I was diagnosed with Type 1 Diabetes (T1D) in February 2015. That Monday morning I went to the doctor because I wasn’t feeling well. Couldn’t explain it to my family but for moments I felt like dying. After listening to how I was feeling they check my blood sugar. My blood sugar was 498 mg/dl fasting since I didn’t have breakfast that morning. When the doctor came to the room, she said that I needed to go to the hospital. My heart sunk, my son’s life passed thru my eyes, what am I going to do now?
Went to the hospital and stay there for a whopping two hours. They send me home with the recommendation to see my doctor within 3 days. I knew nothing back then. No treatment at all just a hefty bill. When I got home, I started researching about diabetes, I found an online community and support groups. That there are organizations like the American Diabetes Association, JDRF, Beyond Type 1, who give support and teach the Type 1 community and stand behind them through thick and thin.
So what is Diabetes exactly?
The American Diabetes Association explains it in a simple way: “Diabetes is a problem with your body that causes blood glucose (sugar) levels to rise higher than normal. This is also called hyperglycemia. When you eat your body breaks food down into glucose and sends it into the blood. Insulin then helps move the glucose from the blood into your cells. When glucose enters your cells, it is either used as fuel for energy right away or stored for later use. In a person with diabetes, there is a problem with insulin. But, not everyone with diabetes has the same problem.
There are different types of diabetes – type 1, type 2, and a condition called gestational diabetes, which happens during pregnancy. If you have diabetes, your body either doesn’t make enough insulin or it can’t use the insulin it does very well or both.
Type 1 Diabetes
In type 1 diabetes, your immune system mistakenly destroys the cells in your pancreas that make insulin. Your body treats these cells as invaders and destroys them. This can happen over a few weeks, months, or years. When enough beta cells are destroyed, your pancreas makes little or no insulin. Because the pancreas does not make insulin, the insulin needs to be replaced. People with type 1 diabetes take insulin by injection with a syringe, an insulin pen, or an insulin pump. Insulin does not come in a pill. Without insulin, your blood glucose rises and is higher than normal, which is called hyperglycemia.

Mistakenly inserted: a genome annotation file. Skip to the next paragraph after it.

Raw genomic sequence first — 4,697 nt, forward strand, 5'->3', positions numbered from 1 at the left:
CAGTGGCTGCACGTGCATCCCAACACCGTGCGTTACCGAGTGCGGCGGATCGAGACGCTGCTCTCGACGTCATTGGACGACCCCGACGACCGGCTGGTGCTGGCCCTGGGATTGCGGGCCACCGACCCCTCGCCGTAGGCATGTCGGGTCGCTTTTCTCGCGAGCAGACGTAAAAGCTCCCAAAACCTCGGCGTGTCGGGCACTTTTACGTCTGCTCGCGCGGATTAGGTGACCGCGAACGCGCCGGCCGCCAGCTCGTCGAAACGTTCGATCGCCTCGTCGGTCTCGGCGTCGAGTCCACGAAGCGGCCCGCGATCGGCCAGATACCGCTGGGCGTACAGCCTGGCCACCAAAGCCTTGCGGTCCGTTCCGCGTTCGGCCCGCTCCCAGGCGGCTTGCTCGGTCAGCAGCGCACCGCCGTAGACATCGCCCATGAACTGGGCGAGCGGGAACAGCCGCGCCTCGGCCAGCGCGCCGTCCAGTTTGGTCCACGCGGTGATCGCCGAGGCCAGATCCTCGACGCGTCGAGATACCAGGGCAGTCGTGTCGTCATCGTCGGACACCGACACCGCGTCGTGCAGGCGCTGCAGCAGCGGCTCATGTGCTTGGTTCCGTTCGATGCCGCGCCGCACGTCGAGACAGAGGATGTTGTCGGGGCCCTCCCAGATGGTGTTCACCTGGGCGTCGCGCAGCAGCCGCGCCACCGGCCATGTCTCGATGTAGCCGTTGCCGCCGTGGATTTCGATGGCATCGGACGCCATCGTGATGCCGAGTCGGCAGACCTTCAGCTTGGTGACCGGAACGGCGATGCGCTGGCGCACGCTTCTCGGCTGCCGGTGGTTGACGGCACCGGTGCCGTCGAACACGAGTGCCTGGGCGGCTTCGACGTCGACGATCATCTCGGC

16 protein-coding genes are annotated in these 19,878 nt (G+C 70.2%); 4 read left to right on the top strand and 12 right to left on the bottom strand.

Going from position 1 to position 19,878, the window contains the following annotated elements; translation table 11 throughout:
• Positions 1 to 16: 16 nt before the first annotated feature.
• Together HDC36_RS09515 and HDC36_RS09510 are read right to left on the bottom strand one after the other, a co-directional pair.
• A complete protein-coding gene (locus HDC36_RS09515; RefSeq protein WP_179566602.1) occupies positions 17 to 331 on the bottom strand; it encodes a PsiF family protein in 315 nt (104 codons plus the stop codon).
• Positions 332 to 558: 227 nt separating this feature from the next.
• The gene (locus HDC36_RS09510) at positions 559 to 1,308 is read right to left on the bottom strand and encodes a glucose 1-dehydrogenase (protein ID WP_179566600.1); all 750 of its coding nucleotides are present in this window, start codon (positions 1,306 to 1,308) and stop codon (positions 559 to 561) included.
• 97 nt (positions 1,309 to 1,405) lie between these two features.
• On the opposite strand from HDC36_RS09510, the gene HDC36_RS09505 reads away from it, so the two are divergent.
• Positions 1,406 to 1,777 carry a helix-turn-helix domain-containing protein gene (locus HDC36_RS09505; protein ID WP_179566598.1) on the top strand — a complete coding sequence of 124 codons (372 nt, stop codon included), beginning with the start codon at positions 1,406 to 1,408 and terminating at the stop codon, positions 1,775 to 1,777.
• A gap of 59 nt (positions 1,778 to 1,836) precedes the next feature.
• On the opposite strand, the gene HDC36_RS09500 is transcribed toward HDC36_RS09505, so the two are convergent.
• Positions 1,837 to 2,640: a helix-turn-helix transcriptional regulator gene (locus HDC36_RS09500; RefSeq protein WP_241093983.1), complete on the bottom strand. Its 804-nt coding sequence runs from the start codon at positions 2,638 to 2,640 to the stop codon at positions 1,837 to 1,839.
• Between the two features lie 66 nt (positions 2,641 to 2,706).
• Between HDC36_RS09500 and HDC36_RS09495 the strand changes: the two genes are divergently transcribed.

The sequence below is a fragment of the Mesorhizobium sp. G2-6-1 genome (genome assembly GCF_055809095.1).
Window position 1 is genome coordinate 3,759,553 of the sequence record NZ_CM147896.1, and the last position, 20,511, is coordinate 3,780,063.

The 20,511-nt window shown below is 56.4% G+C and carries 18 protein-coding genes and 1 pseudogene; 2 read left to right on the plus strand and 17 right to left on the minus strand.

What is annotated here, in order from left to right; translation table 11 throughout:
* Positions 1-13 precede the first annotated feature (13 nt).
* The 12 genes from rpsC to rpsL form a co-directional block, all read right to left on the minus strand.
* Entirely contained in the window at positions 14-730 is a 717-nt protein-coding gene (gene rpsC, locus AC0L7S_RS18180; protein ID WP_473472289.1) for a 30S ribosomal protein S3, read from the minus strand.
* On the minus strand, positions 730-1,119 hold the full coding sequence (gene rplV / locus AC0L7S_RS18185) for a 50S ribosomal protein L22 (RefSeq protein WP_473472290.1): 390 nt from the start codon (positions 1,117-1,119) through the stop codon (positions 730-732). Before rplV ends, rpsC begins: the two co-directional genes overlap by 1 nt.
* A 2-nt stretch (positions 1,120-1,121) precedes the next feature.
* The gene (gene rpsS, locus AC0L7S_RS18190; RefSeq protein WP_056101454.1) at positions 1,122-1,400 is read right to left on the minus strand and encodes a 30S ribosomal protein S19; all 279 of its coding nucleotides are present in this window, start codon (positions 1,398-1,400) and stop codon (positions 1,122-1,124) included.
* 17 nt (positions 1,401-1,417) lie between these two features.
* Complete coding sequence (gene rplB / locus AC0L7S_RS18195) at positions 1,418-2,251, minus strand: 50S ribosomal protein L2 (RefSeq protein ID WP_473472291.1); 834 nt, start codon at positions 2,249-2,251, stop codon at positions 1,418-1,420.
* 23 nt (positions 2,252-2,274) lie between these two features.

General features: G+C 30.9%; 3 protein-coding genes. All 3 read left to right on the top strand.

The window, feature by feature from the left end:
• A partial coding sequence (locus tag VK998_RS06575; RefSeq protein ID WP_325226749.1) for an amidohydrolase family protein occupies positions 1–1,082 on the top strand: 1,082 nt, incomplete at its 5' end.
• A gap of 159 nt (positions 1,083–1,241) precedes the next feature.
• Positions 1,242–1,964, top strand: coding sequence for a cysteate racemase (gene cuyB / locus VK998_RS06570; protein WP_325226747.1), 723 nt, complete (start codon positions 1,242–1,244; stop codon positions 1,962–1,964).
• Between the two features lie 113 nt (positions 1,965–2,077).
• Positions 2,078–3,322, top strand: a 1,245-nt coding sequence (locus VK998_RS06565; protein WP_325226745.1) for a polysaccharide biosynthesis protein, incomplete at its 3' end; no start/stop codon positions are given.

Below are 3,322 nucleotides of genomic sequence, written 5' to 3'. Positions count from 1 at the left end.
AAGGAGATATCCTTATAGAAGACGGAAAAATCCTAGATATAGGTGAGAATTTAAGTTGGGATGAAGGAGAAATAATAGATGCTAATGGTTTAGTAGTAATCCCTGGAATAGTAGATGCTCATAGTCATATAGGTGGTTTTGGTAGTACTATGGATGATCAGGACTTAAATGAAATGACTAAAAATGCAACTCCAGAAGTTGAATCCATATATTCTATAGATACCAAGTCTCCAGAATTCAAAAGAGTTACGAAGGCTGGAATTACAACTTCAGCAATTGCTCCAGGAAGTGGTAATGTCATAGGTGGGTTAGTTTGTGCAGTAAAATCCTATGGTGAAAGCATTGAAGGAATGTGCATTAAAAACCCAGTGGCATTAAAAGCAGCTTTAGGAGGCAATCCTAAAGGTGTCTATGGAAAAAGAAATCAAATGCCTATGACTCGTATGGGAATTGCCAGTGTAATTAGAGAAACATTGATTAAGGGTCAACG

Type 1 diabetes affects about 5% of people in the United States with diabetes. In the past, type 1 diabetes was called juvenile diabetes or insulin-dependent diabetes. It’s usually first diagnosed in young people but it can occur at any age. Type 1 diabetes is much less common than type 2 diabetes.
Could I have caused my Type 1 Diabetes?? NO!! Scientists aren’t sure what causes type 1 diabetes. It is not contagious and it is not caused by eating sugar. Research is underway to find the exact causes of type 1 diabetes and how it might be prevented.
What is the treatment to manage Type 1 Diabetes?
The two goals of diabetes treatment are to make sure you feel well day-to-day and to prevent or delay long-term health problems. The best way to reach those goals is by:
• taking insulin
• planning your meals—choosing what, how much, and when to eat
• being physically active
Diabetes can affect how you feel each day. If your blood glucose level is too high or too low (hypoglycemia), you may not feel well. Keeping your blood glucose in a target range will help you feel your best. People with type 1 diabetes must take insulin several times a day to keep their blood glucose under control. You also need to check blood glucose regularly and use the information to adjust the amount of insulin you are taking.
If you have made it this far, for which I’m thankful, you now understand that Type 1 Diabetes is not a self-inflicted disease nor a disease that you get because you aren’t living a healthy lifestyle or out of laziness. Living with it is hard and put a burden not only on the person that has it but to all the family. Having a good support system is essential and necessary.
The Cost of Diabetes
Diabetes is expensive. For a proper management, we need tons of supplies. These supplies include but not limited to meter, test strips, lancets, syringes, glucose tabs; Insulin (long active/short active); medical devices (insulin pumps, CGM’s). Also consider all the doctor visits, usually every 3 months, plus the emergency ones or hospital stays. A simple cold could send us to the hospital. This is a deadly disease in some cases, like my father, if proper treatment is not done. Think of it as living in the Groundhog Day movie, with no end. Even doing the same exact thing every day the results are different. The burnout that we could experience is no joke and real.
Beyond the struggles we face daily, we are strong. Past the frustration we experience, we smile. Even with the pain we have, we never let go. No matter all the curve balls Diabetes throw at us, We Live Beyond!
Please Share, Share, Share, let the word out about what Type 1 Diabetes is.
Leave a comment below or send me an email with your thoughts on this subject. <3
Note: Graphics thanks to Beyond Type 1 website.